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Armenian Parliament Debates Controversial Tax Rises


Armenia - The National Assembly in Yerevan debates a Tax Code drafted by the Armenian government, 13Jun2016.

Armenia - The National Assembly in Yerevan debates a Tax Code drafted by the Armenian government, 13Jun2016.

The Armenian government faced strong criticism from many lawmakers on Monday as they debated its new draft Tax Code envisaging higher taxes on relatively well-paid workers.

The government is keen to push the 700-page code through the National Assembly as part its declared efforts to improve tax collection and boost state revenue, which has long accounted for a modest share of Gross Domestic Product.

The International Monetary Fund praised in November the initial version of the legislation. “The new tax code provides an opportunity to broaden the tax base by eliminating exemptions and addressing gaps and thereby to support both consolidation and increases in growth-enhancing spending,” the IMF’s deputy managing director, Mitsuhiro Furusawa, said at the time.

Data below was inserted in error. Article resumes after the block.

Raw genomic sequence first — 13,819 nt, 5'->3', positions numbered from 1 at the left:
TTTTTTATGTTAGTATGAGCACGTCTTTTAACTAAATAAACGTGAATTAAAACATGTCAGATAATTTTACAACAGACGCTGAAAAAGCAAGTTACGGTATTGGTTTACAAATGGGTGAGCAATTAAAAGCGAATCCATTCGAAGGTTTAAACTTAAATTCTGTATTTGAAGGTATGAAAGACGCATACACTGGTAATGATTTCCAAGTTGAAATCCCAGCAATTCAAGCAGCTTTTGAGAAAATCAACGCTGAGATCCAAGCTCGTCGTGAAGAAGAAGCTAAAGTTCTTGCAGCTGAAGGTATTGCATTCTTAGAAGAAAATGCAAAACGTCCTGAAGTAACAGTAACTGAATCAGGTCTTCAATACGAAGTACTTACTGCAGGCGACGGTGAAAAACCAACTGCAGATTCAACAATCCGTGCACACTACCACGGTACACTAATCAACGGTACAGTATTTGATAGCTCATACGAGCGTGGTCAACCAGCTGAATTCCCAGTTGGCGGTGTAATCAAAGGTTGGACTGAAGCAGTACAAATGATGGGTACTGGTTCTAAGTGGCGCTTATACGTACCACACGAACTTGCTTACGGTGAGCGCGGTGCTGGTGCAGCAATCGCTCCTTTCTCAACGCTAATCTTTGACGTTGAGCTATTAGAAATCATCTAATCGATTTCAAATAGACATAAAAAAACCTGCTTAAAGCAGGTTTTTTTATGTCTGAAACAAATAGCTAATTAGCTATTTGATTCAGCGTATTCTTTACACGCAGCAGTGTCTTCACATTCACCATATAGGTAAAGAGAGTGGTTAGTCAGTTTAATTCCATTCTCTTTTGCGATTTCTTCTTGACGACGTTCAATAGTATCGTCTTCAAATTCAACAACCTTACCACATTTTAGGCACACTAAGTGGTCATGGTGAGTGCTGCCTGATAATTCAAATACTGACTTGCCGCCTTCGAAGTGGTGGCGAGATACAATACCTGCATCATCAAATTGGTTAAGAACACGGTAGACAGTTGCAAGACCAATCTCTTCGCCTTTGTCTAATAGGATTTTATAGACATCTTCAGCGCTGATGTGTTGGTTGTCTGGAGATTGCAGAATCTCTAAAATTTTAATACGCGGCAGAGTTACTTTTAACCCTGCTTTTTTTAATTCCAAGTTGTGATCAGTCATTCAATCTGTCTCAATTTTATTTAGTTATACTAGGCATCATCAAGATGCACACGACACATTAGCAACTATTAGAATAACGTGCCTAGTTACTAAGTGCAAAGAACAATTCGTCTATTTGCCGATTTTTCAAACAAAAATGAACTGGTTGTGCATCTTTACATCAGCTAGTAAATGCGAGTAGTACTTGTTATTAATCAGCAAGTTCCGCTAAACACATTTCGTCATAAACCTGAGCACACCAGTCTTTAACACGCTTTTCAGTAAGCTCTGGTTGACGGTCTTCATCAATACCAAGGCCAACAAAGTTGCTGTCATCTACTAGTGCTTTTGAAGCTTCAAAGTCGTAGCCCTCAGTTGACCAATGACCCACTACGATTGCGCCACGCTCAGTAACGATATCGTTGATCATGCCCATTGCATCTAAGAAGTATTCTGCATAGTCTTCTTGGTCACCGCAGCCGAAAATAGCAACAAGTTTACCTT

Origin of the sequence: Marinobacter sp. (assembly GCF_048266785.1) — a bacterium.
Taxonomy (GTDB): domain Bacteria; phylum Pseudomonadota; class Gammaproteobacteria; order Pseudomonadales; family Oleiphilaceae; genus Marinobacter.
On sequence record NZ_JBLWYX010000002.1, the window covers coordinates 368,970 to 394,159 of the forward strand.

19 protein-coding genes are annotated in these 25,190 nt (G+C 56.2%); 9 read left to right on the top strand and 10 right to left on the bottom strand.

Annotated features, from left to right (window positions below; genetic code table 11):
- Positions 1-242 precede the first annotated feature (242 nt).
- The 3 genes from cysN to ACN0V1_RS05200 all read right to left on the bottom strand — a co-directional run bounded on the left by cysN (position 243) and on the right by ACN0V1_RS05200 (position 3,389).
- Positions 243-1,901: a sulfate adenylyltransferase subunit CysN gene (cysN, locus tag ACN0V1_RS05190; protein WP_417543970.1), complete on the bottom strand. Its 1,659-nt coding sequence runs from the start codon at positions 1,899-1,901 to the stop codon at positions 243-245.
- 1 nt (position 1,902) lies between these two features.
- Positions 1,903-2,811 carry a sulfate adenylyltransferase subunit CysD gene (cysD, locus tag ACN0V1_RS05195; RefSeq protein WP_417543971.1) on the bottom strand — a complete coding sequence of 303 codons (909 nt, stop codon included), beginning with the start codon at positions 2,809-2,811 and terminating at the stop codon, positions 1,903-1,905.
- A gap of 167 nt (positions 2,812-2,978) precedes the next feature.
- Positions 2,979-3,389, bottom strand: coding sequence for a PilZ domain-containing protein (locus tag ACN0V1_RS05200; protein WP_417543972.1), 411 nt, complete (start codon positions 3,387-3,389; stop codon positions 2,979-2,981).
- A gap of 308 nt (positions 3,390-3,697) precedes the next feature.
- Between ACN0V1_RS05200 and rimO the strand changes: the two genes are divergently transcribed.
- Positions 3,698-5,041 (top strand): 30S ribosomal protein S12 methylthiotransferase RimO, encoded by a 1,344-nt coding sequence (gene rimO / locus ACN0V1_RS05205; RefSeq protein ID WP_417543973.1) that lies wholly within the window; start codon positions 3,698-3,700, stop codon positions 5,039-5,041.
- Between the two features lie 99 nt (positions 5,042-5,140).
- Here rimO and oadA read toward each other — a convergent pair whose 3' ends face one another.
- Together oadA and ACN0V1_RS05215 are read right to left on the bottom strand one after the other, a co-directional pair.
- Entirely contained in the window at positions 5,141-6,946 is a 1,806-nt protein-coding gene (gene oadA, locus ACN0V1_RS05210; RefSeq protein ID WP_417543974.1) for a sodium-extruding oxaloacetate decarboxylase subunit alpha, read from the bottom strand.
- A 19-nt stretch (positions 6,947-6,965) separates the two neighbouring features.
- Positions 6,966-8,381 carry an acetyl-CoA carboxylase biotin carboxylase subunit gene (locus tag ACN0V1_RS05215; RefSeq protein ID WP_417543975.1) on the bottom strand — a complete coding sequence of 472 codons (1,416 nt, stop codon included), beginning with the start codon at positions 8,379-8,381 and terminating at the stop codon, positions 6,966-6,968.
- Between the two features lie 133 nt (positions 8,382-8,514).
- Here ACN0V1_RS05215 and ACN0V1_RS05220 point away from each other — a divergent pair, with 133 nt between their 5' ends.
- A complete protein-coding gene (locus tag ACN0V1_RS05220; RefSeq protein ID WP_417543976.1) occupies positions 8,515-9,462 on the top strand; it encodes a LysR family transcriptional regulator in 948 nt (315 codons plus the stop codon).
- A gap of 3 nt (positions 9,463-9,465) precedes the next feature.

The code caused controversy in Armenia, however, after it emerged earlier this year that it would raise the income tax rates for workers earning 120,000 drams ($250) or more per month. They would increase the rates from 26 percent to between 28 percent and 33 percent.

By contrast, the government wants to lower the tax rate for those earning at least 2 million drams from 36 percent to 33 percent. It is also seeking a modest tax cut -- from 24.4 percent to 23 percent -- for workers paid up to 120,000 drams per month.

Armenia’s official monthly wage currently stands at almost 187,000 drams ($390), suggesting that many, if not most, workers and their employers would have to pay more taxes. Critics say that this would only encourage tax evasion among them.

“Do you aim to destroy the middle class?” Levon Zurabian, an opposition deputy, said at the start of parliament debates on the proposed Tax Code.

The code also prompted criticism from some pro-government lawmakers. One of them, Hakob Hakobian, said the government failed to consult with businesspeople before drafting the controversial legislation.

“This bill wouldn’t benefit us,” said Hakobian. “It would only cause damage.”

The government was also criticized for seeking to tax stock dividends. Hrant Bagratian, an opposition parliamentarian, claimed that only rich states can afford such a tax. He also said it amounts to “double taxation.”

Vakhtang Mirumian, a deputy head of the State Revenue Committee who presented the bill to the National Assembly, rejected Bagratian’s claims.

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